Karadzic showed the witness an excerpt from Rashim Delic’s book where it said, “Jusuf Prazina fired from Igman during the course of one day only, about 300 projectiles, 130 millimeter and 82- millimeter mortars. Also, during two or three days only, several thousand 120-millimetre shells were fired from Igman, twice as many as could have been provided to other army units.”
In addition Karadzic showed the witness the combat report of the Sarajevo Romanija Corps of the VRS for the same period which said, “The enemy [Muslims] fired artillery pieces from Igman and Hrasnica against Ilidza, Hadzici, Vojkovici, Lukavica, the Slobodan Princip Seljo Barracks, and positions of the 1st and 2nd Sarajevo Brigade. Over 300 shells were fired, and a great deal of material damage was inflicted … Two fighters were killed and nine wounded; two of them seriously. At Ilidza, 15 women and children were wounded.”
After seeing the Serbian and Muslim documents the witness said, “I do not remember being informed of that. I was in the Bosnian Army-controlled part of Sarajevo at that time[.]” He explained, “While we were on one side of the front-lines, we report what we know of there.”
Because van Lynden was ignorant of the contents of the documents they were not admitted as exhibits in the trial, which is problematic because they impeach his credibility. His testimony is that the Bosnian Army was practically unarmed, but these documents show the contrary.
After van Lynden incorrectly identified a Muslim position on Mt. Trebevic as a Serbian position, Karadzic asked the witness, “Do you think, since you reported on those events, that you were supposed to know who held which position exactly?” And Van Lynden answered, “In no war zone do the forces give you precise locations of where their forces are stationed or precise front-lines.” He said, “Your forces took me on Mount Trebevic, Mr. Karadzic. They showed me their positions along — over the — on the mountain overlooking Sarajevo. At no time was I informed by your forces, Look over there, that’s where the Bosnian Army is; therefore, we are in danger here, or we are being shot at from these places on Mount Trebevic.”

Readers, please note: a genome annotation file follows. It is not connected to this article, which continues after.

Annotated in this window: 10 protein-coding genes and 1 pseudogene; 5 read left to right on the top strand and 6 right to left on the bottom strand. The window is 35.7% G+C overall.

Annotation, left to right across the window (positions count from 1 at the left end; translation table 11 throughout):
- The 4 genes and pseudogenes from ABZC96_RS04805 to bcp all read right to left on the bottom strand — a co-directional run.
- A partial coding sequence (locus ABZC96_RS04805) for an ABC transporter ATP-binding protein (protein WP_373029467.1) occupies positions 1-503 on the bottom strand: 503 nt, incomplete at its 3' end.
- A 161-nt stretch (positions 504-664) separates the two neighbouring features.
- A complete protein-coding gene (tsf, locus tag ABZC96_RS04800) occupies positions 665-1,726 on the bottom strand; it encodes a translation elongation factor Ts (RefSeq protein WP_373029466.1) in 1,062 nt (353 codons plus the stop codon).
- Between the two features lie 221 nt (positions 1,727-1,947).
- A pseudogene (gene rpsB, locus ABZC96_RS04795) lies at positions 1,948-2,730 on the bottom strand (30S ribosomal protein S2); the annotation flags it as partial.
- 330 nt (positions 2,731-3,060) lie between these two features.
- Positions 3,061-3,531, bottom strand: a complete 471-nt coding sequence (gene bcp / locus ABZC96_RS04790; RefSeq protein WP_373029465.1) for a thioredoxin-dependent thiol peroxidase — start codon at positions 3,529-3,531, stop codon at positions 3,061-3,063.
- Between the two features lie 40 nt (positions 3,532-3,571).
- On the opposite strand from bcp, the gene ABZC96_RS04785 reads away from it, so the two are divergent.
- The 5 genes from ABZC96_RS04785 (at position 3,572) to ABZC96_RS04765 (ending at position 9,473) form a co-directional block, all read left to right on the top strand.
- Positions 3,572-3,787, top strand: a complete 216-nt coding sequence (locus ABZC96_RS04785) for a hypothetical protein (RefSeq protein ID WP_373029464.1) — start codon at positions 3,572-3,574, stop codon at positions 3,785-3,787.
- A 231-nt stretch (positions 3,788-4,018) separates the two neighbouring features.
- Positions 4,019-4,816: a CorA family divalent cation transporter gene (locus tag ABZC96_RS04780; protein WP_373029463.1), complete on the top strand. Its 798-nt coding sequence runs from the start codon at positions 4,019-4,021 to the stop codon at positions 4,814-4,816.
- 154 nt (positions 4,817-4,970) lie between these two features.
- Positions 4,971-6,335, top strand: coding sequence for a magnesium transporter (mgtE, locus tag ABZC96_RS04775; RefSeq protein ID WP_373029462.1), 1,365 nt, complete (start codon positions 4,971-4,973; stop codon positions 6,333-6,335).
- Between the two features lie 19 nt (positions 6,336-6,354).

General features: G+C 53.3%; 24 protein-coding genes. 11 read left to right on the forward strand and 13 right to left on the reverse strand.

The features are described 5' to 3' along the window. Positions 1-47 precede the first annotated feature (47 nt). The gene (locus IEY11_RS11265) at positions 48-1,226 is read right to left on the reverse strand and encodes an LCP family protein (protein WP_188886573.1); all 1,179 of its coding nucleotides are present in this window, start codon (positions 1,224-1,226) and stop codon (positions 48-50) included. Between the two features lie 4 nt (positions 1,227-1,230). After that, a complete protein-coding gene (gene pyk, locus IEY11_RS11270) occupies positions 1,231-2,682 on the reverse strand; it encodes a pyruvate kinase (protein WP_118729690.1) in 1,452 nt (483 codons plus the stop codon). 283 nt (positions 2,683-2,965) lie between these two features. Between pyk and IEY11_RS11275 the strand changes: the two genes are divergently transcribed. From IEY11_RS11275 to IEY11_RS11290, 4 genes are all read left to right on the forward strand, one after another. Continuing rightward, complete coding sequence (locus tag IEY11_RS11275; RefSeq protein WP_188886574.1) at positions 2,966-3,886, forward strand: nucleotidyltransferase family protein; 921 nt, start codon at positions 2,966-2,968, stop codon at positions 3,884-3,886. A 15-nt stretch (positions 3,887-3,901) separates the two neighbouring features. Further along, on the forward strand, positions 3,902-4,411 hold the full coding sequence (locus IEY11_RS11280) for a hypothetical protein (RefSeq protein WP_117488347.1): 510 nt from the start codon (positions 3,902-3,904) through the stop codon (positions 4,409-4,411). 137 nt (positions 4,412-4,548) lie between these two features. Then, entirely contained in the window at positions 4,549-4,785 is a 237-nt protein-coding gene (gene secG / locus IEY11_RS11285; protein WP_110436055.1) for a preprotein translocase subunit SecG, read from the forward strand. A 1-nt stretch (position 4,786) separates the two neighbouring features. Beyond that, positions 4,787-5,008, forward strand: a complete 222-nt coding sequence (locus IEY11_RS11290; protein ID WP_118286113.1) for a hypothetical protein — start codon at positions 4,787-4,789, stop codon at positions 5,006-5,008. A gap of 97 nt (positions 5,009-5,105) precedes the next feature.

Of course it’s a matter of public information that Musan Topalovic “Caco” held positions for the Bosnian Army on Mt. Trebevic. That is where the famous Kazani pit is located where he sadistically butchered and beheaded his Serbian victims. A Google search for Caco and Trebevic is illuminating. The Serbs had positions up there too, but they didn’t have the whole thing like van Lynden seemed to think.
When Karadzic showed van Lynden a VRS document dated September 7, 1992 describing the heavy gunfire emanating from Sarajevo that the Serbs were subjected to van Lynden said, “It wasn’t mentioned to me, as I recall at the time, nor was I taken there to be shown, by either people from your government or from your army, that this was taking place.”
“You never told me” was van Lynden’s standard cop-out answer. Of course nobody knows what van Lynden was told. Van Lynden didn’t bring any of his notes or raw footage to court so there is no way to corroborate what anyone told him.
Green Berets & Mobile Mortars
Van Lynden testified that the Green Berets were “a figment of Serb imagination.” He said “I never saw units of people with green berets walking around in Sarajevo in June 1992.” Therefore, van Lynden believes they must only exist in the Serbian imagination.